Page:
Alicia Appleman-Jurman

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Alicia Ada Appleman
Born Alicia Jurman[1]
(1930-05-09)May 9, 1930
Rosulna, Poland
Died April 8, 2017(2017-04-08) (aged 86)
San Jose, California
Resting place Oak Hill Memorial Park, San Jose, California
Occupation Holocaust spokesperson, writer, activist
Nationality American, Israeli, Jewish
Citizenship American
Subjects The Holocaust
Spouse Gabriel Appleman
Children Dan Appleman, Roan Bear, Zachary Appleman

Alicia Appleman-Jurman (May 9, 1930 – April 8, 2017),[2] also known as Alicia Ada Appleman, was a Polish-born IsraeliAmerican memoirist, born in Rosulna, Poland (present-day Rosilna, Ukraine), who has written and spoken about her experiences of the Holocaust in her autobiography, Alicia: My Story.

Early life[edit]

The sole female and the second-youngest child of Sigmund and Frieda Jurman in a family of five children, Alicia Jurman was raised from the age of five in Buczacz. Her parents and four brothers (Moshe, Bunio, Herzl and Zachary) were all murdered during the Holocaust.

She escaped the Germans by being thrown through the window of a train taking her family to an extermination camp. After Germany's defeat, she joined the underground group Bricha, helping smuggle Jews out of Poland to Austria, then on to the Palestine Mandate, which would become Israel. In early 1947 she sailed aboard the Theodor Herzl, which was stopped by the Britain's Royal Navy. The ship's crew and passengers were sent to Cyprus and interned for eight months there. In December 1947, Jurman made it to the Palestine Mandate.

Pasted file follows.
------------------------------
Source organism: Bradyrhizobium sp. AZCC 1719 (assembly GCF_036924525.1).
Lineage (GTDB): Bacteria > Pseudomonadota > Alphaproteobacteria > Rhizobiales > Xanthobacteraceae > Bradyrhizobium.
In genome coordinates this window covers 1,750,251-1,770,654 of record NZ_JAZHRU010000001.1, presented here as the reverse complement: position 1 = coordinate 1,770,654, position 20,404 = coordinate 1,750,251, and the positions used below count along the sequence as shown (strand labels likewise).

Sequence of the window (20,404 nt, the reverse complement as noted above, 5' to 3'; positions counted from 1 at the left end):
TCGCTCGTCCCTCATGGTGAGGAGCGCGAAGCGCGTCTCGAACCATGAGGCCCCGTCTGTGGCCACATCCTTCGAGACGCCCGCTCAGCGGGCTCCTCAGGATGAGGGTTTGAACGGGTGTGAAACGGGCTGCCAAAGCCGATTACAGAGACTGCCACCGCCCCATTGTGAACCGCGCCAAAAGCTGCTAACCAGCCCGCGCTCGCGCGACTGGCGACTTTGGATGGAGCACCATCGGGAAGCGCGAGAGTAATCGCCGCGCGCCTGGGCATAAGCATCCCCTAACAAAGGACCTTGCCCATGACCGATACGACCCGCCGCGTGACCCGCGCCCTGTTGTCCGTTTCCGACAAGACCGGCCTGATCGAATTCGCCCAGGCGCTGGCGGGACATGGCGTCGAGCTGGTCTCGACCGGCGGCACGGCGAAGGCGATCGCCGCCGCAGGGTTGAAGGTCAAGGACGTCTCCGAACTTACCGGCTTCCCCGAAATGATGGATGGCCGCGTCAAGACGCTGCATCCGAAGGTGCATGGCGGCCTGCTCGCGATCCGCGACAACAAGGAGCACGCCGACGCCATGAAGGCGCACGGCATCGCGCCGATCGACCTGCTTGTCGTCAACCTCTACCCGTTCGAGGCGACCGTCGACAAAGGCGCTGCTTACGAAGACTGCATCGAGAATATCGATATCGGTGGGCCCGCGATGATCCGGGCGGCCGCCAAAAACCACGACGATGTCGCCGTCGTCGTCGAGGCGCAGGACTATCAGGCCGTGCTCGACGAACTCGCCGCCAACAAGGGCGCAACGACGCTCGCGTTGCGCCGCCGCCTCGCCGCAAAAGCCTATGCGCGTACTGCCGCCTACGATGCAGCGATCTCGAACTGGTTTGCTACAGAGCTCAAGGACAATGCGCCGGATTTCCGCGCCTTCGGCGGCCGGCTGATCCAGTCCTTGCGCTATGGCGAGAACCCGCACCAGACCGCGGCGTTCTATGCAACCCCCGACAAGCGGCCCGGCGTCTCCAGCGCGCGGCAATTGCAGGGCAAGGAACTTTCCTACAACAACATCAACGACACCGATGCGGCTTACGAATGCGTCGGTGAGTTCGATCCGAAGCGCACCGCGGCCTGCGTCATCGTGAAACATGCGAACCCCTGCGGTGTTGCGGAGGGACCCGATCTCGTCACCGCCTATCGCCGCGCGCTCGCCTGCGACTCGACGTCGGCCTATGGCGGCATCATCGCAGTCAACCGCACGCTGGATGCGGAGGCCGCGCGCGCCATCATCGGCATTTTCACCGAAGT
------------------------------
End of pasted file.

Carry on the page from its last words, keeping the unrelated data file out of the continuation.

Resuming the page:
She was part of the Palyam, later serving in the “Chayl HaYam” naval forces that fought at Jaffa. There she met Gabriel Appleman, a volunteer from the United States. They wed in 1950 and came to the United States two years later. They returned to Israel in 1969 and were there during the Yom Kippur War (1973), and returned to the U.S. in 1975. The couple had two sons, and a daughter.[1]

Death[edit]

On April 4, 2017, Appleman-Jurman went into hospice after a failed surgery to repair a leaking mitral valve. She was found without a heartbeat in the early morning of April 8, 2017.

Alicia: My Story[edit]

Her autobiography, Alicia: My Story, was published in Toronto and New York by Bantam in 1988. According to WorldCat, the book is held in 1176 libraries.[3] It has been translated into French (Alicia: l'histoire de ma vie); into German (Alicia: Überleben, um Zeugnis zu geben); into Danish (Alicia: min historie); into Swedish (Alicia: min historia), into Dutch (Vergeten kan ik niet), and into Spanish (Alicia, la historia de mi vida).

Other writing[edit]

  • Alicia: My Story Continues: a Journey in Historical Photographs, San Jose, CA: Desaware Publishing, 2013; ISBN 1936754096/ISBN 978-1936754090
  • Six Cherry Blossoms and other stories, Desaware Publishing (2012); ISBN 1936754010/ISBN 9781936754014 (includes incidents that occurred both before and after the events in Alicia: My Story)[4]

Filmography[edit]

Alicia Live: A Presentation by Alicia Appleman-Jurman (April 10, 2012).[5]

References[edit]

  1. ^ a b Profile of Alicia Appleman-Jurman, annefrankwall.org; accessed September 8, 2014.
  2. ^ Alicia Appleman-Jurman official webpage, aliciamystory.com; accessed April 20, 2017.
  3. ^ WorldCat book entry; accessed September 8, 2014.
  4. ^ Alicia, Appleman-Jurman. Alicia: my story (Turtleback School & Library Binding Edition). Bantam Books. ISBN 9780833554192. OCLC 876621396. 
  5. ^ "Alicia Live – A Presentation by Alicia Appleman-Jurman « Alicia: My Story". aliciamystory.com. Retrieved 2017-04-20.